From Superior, Wisconsin, we quickly made our way into Michigan. The upper peninsula, or the ‘Yoo-Pee’, is where we will be exploring for awhile. We’ve only been to the lower peninsula of Michigan and loved it so this is a very exciting place for us to visit on this trip.
Our first stop was Porcupine Mountain. As we drove along Lake Superior, it was just a short detour to this beautiful spot along the lake.
We climbed up to the top of the mountain with portions of the road at 10+ percent grade, happy about our decision to drop the Airstream at the visitor center for a bit. From here we have a beautiful view of Lake of the Clouds.
It is sort of ironic that his place is call Lake of the Clouds. I am sure there are days when the lake is just shrouded in moisture. But it is only slightly over 1,000ft in elevation.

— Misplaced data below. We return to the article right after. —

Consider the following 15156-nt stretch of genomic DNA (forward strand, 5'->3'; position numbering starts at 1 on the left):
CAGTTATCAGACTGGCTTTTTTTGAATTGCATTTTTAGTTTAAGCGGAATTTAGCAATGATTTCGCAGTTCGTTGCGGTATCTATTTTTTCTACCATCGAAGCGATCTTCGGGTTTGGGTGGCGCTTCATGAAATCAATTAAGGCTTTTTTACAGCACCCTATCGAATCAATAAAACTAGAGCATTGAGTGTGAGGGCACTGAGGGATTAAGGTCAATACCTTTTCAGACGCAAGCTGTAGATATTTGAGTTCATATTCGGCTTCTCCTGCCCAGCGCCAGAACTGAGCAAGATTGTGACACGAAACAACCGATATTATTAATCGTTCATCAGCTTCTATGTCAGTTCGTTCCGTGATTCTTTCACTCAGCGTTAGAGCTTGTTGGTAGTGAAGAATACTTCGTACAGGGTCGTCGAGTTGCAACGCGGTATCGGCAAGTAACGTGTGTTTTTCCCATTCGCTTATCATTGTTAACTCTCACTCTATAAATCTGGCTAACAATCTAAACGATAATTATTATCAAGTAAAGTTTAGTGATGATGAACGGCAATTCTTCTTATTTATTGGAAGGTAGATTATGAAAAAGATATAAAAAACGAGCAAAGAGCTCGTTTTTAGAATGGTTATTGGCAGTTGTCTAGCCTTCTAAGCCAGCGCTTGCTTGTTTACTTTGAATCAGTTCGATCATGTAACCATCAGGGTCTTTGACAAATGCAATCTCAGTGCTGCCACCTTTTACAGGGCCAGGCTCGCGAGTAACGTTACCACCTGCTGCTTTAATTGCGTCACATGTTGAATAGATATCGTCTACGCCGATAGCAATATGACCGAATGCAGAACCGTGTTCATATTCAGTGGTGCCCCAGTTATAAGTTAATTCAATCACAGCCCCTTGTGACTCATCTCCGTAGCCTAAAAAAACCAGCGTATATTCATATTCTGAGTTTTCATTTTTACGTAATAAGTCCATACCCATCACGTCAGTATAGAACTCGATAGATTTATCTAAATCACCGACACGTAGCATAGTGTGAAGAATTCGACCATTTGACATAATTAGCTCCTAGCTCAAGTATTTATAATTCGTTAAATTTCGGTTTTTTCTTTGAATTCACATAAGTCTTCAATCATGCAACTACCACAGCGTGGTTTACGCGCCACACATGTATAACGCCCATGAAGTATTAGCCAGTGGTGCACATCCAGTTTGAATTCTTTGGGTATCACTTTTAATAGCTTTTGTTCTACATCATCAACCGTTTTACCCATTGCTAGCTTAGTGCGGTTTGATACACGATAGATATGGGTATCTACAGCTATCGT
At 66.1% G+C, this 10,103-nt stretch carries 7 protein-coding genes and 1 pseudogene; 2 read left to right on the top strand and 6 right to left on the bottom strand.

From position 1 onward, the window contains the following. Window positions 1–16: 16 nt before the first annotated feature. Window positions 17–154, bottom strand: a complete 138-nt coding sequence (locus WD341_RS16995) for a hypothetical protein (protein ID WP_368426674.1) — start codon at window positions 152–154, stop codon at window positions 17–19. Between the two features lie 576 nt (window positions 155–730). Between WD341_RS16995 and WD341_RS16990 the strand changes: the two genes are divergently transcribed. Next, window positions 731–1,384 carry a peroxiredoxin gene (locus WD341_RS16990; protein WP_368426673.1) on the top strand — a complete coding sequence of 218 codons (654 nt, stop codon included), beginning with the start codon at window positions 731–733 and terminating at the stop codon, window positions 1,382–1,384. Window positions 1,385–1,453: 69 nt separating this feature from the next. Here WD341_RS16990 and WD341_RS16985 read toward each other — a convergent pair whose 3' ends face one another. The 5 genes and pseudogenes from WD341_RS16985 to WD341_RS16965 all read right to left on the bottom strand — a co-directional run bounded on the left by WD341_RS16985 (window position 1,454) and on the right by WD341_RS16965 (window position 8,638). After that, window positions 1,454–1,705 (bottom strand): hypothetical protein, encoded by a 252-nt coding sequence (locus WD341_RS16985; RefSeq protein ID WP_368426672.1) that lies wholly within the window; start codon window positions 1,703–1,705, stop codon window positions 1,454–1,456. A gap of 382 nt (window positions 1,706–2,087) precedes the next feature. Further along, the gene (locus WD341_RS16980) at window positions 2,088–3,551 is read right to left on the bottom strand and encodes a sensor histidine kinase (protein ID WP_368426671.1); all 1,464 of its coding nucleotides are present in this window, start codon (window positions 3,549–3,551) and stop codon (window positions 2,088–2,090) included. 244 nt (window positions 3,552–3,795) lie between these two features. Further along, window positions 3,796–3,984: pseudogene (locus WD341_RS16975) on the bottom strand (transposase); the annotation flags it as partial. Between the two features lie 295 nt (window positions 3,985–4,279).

It was beautiful but the mosquitoes were enjoying our stay here probably more than us.
Our stay at Porcupine Mountain was short as we are headed to Houghton, Michigan to check out Keweenaw National Historic Park.
Keeweenaw National Historic Park was established in 1992 to celebrate this regions history as a copper mining company town. Over 4 billion pounds of copper were extracted from this area. Now nearly the whole town has been designated a national historic site.
The visitor center is at the town of Calumet. It is located at one of the historical buildings where the mining company operated.
Sometimes when you jump around on the stage of a National Park visitor center,
you break your flip flop.
But that did not stop our Mila for finishing her Junior Ranger book to earn her badge.
Check out these fresh hats they got to wear during the swear-in ceremony.